Pac-12 Made the Right Call

For those who feel that the Pac-12 was wrong in canceling their fall sports calendar for 2020, there’s no answer that will fit your narrative. You want to hear, what you want to hear. You don’t want your routine autumn football to be taken away.You may have friends or a family member on a roster, so you’re going to side with the idea of playing, rather than looking at the bigger picture. I get all of that. I agree with the decision by the Pac-12 to shut down fall sports. There will be no Territorial Cup or Pac-12 South battles to look forward to, until we get to 2021. What will all of this look like in 2030? No one can say for sure what today’s ruling will look like in 2025, or 2030. I have to believe that the economics of this move will have a long lasting impact on the conference 


Eight days ago I spoke with two Pac-12 assistant football coaches at a local watering hole. They were confused and frustrated by the lack of information that was coming from above about the potential of a season. Monday afternoon I spoke with another Pac-12 assistant, who said “teams are made in the weight room and in the grind over the summer. We haven’t had either of those and we’re not going to be ready.”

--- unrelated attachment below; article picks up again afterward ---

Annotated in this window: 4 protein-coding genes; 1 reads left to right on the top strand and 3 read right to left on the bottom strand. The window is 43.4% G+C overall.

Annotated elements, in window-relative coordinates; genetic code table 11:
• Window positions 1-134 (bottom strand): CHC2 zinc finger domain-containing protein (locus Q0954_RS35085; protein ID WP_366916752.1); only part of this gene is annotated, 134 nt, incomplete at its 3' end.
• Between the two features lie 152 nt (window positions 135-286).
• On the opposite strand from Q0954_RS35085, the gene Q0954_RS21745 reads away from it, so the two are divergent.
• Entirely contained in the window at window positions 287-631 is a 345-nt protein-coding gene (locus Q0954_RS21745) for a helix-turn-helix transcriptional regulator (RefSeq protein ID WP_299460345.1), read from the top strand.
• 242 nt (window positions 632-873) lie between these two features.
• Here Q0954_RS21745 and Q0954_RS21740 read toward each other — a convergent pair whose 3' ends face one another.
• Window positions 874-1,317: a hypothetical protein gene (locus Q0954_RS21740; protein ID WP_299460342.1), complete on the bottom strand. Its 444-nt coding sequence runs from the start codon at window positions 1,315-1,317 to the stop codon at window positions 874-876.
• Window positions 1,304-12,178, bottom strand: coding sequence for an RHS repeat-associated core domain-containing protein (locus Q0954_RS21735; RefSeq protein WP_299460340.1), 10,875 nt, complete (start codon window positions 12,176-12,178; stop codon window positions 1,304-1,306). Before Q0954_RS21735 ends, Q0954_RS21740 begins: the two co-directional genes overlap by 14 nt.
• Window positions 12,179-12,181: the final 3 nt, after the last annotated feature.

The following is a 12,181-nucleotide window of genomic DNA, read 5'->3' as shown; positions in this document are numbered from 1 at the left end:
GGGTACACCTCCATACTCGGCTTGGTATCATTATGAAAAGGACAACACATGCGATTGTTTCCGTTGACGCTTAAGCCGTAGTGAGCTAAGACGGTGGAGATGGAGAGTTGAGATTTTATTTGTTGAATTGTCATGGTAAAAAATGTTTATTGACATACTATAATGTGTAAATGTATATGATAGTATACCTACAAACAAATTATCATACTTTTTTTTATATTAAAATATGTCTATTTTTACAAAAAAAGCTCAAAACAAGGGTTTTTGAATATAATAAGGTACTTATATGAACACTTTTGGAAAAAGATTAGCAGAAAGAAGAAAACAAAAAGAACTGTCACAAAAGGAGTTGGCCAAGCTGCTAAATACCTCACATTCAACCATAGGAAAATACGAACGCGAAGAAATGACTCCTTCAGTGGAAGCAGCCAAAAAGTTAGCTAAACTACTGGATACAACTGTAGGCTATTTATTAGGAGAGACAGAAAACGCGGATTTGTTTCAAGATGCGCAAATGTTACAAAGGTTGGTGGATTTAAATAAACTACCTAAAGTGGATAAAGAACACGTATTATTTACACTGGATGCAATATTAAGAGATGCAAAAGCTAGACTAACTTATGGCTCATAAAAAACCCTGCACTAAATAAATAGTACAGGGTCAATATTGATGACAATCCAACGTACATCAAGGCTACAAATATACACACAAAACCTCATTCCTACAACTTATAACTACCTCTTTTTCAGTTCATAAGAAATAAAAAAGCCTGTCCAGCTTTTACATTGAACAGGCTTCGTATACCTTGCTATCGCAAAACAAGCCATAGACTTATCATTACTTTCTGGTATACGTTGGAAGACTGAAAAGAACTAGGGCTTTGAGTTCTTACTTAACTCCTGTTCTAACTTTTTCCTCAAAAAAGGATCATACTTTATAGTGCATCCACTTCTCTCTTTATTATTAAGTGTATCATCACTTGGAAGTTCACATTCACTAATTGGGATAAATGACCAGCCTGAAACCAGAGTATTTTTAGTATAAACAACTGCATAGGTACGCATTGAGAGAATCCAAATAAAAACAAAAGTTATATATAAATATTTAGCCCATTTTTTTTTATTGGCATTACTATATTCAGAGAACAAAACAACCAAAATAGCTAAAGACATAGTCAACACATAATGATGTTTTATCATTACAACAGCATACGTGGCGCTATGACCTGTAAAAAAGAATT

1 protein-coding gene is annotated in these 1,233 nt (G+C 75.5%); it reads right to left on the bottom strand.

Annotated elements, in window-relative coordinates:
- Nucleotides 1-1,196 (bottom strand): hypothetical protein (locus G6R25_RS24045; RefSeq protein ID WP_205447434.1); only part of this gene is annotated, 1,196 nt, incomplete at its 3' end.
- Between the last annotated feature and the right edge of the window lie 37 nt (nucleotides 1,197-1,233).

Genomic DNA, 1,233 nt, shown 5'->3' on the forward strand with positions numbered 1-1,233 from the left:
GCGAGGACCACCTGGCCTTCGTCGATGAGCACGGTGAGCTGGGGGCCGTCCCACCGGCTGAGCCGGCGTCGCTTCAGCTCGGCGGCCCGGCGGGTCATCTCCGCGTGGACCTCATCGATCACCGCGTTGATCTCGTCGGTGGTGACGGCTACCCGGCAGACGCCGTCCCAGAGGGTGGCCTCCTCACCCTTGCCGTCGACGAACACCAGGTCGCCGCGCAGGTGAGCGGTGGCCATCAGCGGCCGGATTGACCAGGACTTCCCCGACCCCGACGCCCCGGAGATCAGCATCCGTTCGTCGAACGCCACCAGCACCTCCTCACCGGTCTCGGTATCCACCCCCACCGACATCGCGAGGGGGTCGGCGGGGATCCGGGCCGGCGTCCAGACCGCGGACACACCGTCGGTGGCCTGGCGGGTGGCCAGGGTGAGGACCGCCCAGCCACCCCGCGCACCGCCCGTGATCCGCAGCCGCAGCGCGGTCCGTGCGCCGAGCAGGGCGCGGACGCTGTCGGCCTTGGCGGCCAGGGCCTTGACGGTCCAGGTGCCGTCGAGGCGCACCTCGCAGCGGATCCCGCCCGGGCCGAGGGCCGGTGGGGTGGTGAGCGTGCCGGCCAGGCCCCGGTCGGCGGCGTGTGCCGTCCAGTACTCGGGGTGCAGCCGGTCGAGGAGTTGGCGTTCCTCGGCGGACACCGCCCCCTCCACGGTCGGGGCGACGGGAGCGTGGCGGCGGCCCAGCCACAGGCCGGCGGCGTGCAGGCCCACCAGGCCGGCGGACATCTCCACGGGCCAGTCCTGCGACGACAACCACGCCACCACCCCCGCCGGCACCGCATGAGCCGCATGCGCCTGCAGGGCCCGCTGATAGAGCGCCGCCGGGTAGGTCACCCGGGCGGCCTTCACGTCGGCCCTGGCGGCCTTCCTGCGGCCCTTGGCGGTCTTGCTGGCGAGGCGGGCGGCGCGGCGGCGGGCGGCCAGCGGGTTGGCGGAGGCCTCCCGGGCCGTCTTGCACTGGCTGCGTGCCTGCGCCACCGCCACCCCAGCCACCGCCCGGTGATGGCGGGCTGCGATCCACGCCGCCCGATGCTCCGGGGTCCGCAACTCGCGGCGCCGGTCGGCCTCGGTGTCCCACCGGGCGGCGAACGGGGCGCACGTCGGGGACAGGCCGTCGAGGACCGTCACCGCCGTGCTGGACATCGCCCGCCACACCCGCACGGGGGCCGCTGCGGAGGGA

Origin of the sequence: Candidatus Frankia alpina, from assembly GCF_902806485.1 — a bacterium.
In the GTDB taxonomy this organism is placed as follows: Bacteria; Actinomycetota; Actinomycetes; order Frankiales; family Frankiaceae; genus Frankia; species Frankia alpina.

Forget about on the field for a moment. Everything that went down today, revolved around liability, waivers, and myocarditis inflamation. 

The last one on the list is the most unnerving.

It took courage today by the Pac-12 and Big 10  to push football and other sports into 2021. I applaud them for that. Of course there will be those who believe that life just needs to go on as normal and that sports should happen at all costs. Being cautious and wise in the present is the right approach. The only downside to not playing right now is purely financial. No one said they aren’t going to be playing football again. There’s a delay.

I thought Arizona State Athletic Director Ray Anderson was authoritative, confident, and performed as a leader today.